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Many of the prevailing social and environmental challenges today are the outcomes of rapid economic growth, and well beyond the grasp of individuals. This situation is increasingly apparent in cities.
In 2009, for the first time in human history, urban populations overtook rural population numbers around the world. However, while cities are where these problems are most acute, they also offer a natural collaboration setting for solving society’s greatest challenges.
As is the human answer to so many issues, the modern solution for urban problems is technology, most now falling under the term “smart city”. There can, of course, be little doubt that successive generations of digital technology have and will continue to transform how cities are run.
As we discussed in a recent article The Evolution of the Smart City: Top-down to Bottom-up, many of the smart city ideas have taken a wrong turn and advocates of smart cities have often faced criticism for being too concerned with hardware rather than with people.
Too often, companies are trying to find uses for new technologies rather than discovering technologies that can solve actual problems, and too often emphasising marketing and promotion at the expense of hard evidence and testing solutions in the real world. The “smart refrigerator”, for example, has been around, and continually re-released, since 1999 but remains unpopular because there is very little need for it.
The rush to create smarter cities could end-up causing more problems than it solves, if we don’t stop imposing solutions on people, rather than allowing the people to inspire solutions to their problems.
The tide, however, seems to be changing in the case of smart cities, as individuals, often through community initiatives and start-up organisations, are using new technological innovation to solve the issues they face on a regular basis. Now, national and municipal governments are beginning to see the benefits of the organic development of smart cities, where their role is simply to create a platform upon which citizens can create the applications that will help them most.
Community leaders in Ottawa, Canada’s capital city, observed that most other major cities were taking a “top-down approach” – using digital initiatives and smart technology services by purchasing very expensive infrastructure, putting it into place, and then pushing out smaller, use case implementations downstream. Ottawa’s community wanted to take an opposite “bottom-up approach”.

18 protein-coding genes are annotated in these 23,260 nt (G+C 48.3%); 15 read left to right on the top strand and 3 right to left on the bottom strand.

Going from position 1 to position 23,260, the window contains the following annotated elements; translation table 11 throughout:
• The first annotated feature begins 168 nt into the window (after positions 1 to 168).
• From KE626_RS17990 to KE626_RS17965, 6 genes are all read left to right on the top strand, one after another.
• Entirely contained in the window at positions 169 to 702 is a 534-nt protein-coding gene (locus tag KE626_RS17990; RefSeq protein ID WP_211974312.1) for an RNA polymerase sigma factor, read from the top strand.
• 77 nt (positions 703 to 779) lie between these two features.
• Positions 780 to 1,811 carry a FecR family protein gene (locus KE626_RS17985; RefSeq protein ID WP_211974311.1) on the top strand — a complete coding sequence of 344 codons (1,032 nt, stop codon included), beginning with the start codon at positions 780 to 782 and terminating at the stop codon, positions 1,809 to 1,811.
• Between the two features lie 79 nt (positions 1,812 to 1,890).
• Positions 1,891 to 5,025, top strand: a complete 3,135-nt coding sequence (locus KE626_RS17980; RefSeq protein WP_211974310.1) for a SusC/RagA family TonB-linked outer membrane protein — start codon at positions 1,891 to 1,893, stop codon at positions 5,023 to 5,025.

Working with the team at Flybits, the initial goal of their smart city project was to utilise existing infrastructure in order to communicate relevant traveller information based on a motorist’s location and situation, in a safe, reliable and convenient fashion. With the same ultimate goal of becoming a fully connected smart city.
“This project, and the city’s bottom-up approach, was much more cost-effective because it did not require them to purchase expensive infrastructure”, said Hossein Rahnama, the founder of Flybits. “They were able to start small, test it, and then increase the use cases and investment once it proved its worth”. So far there has been considerable adoption by citizens as well as by other city entities that have connected their services to the ecosystem, making the city more connected and smart. According to Rahnama, the technology is now being introduced to cities in Europe.
In Seoul, South Korea, the city government is helping residents make better use of the things they own with the Sharing City Seoul initiative. It has supported a range of projects from local car–sharing company SoCar to websites like Billiji that help people share things with their neighbours. The goal of these services is to provide people with an alternative to owning things they rarely use.
In Beijing residents can use the ‘I love Beijing’ app to report issues such as broken streetlights and potholes to the city government. The app extends the features offered by successful issue reporting apps like FixMyStreet in the UK, by also including a map of, and information about, the city’s informal food markets.
In Reykjavik, Iceland, citizens can use the Better Reykjavik website to propose, debate and vote on ideas for improving the city. Each month the city council debates the most popular ideas from the website and the city government has so far spent €1.9 million on developing more than 200 projects proposed by citizens.
In Paris, Madame Mayor, I have an idea is a crowd-sourcing and participatory budgeting process that lets citizens propose and vote on ideas for projects in Paris. The process will allocate 500m Euros between 2014 and 2020. Through this process the city government has recently invested €2 million in vertical garden projects after they received over 20,000 votes through the participatory budgeting app.
While many of these initiatives are still in their very early stages, the list is long and growing rapidly. The common theme among these most successful community driven projects is, unsurprisingly, a city government that listens and reacts to the plethora of good ideas emerging from their city’s residents.
It may sound like basic politics and governance but the best city is one in which the authorities create a platform for it’s people to make it great… or smart.